BUZZFLASH NEWS ANALYSIS
by Meg White
Talk about a back-to-school special! Watch out co-eds, ’cause this year, Kirk Cameron and his sidekick Ray Comfort are teaming up with Answers in Genesis (the pseudo-scientists who brought you the Creation Museum in Petersburg, KY) to convince you and your school chums that Darwin was misogynistic, racist Nazi.
Their “Origin Into Schools” effort will target 50 major college campuses on Nov. 21, where Creationists will be giving out free copies of Darwin’s On the Origin of Species on the classic tome’s 150-year anniversary. Only these special editions of the book that introduced the world to the concept of evolution will be prefaced with a 50-page introduction written by Comfort (whom I will henceforth refer to as the Banana Man, thanks to this classic video which illustrates the basic inability of Creationists to use logic with a simplicity I could never accomplish).
When I first saw this video promoting the event, my plan (after laughing hysterically) was to ignore it. Being on BuzzFlash’s religious wack-job beat, I’ve learned that you just can’t write about everything these people do. There are problems of granting free publicity, the precariousness of my blood pressure and countless other dimensions to consider before giving voice to the boisterous.
Then I saw this video response to Cameron’s pitch, which I recommend watching right now. Stop reading, if you haven’t seen this video from start to finish yet, and press play. It’s worth the six minutes.
First, I’d like to say “Bravo” to the woman in this video (who is unfortunately belittled as a “hot blond Romanian woman” by Salon.com’s Mary Elizabeth Williams, who otherwise writes up a great critique of Cameron and seems to enjoy the video as well. Not sure why Williams felt the need to jump on the YouTube bandwagon of comments below the video evidently made by horny 15-year old boys with ADHD, but oh well).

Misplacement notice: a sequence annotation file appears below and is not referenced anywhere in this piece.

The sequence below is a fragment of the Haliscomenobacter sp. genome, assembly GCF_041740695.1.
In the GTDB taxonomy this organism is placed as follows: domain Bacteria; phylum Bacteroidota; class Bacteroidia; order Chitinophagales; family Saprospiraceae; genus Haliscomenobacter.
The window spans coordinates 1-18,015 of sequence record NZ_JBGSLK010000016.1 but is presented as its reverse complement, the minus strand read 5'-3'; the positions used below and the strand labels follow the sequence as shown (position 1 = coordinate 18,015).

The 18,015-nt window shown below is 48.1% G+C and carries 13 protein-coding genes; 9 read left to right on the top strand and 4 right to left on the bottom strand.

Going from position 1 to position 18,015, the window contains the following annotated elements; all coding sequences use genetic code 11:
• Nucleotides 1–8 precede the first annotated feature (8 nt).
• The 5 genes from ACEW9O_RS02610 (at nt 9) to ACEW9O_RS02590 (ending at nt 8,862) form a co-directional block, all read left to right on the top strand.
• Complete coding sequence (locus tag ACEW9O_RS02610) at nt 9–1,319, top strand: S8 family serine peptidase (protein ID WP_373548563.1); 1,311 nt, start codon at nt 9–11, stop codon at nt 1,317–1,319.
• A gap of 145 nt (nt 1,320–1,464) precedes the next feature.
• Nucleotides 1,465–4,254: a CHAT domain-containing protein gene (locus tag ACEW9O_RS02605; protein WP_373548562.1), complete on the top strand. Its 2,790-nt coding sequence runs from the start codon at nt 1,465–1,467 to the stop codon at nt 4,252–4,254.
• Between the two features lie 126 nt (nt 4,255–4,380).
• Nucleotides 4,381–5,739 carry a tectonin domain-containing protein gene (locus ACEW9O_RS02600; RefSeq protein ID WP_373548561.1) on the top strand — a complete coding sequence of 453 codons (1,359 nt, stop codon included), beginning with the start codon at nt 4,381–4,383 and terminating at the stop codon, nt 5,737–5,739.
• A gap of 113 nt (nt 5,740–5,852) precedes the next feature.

While her idea to get Richard Dawkins to write a 50-page intro to the Bible is priceless, I also love her suggestion of collecting as many copies of the modified On the Origin of Species as one can find, stripping out the introduction and using it for toilet paper, reserving the remainder for one’s library. Now that’s my kind of peaceful protest.
Maybe a person wouldn’t even have to remove the Banana Man’s contribution. He and Cameron must not have gone to university, or perhaps they’re too old to remember that college students don’t read introductions. I mean, how often do test questions come from there? Someone should find a better place for those “answers” than in Genesis.
Silliness aside however, Cameron’s plan is ingenious in several ways.
First, everyone knows that college kids love free stuff. They’ll do practically anything for a free T-shirt or tchotchke. That’s certainly a part of the reason why the Credit Card Responsibility and Disclosure Act signed into law earlier this year prevents credit card companies from giving away freebies specifically on or near college campuses.
Second, the reasoning has an appealingly patriotic surface, even though the underlying argument is a specious one. As Salon’s Williams points out:
Rather than resorting to the old tried-and-true method of simply attempting to silence evolutionary teaching, they’re leaning on the classic American standby: freedom of speech. Emphasis on the “free.”
On that rich-with-gravitas promotional clip, Cameron begins by declaring, “Our kids can no longer pray in public,” a provocative and completely inaccurate assertion, as anyone familiar with the term “public” knows.
Third, the physical design is smart. Cameron himself notes the packaging of the book is intelligent deception (though he doesn’t use my particular phrasing), in that it doesn’t have a label in some sort of comic sans font that says “evangelical wack-job version.” The cover itself is quite college-y looking, and something that might blend in nicely with the Principles of Macroeconomics text Sally Student is already lugging around for class.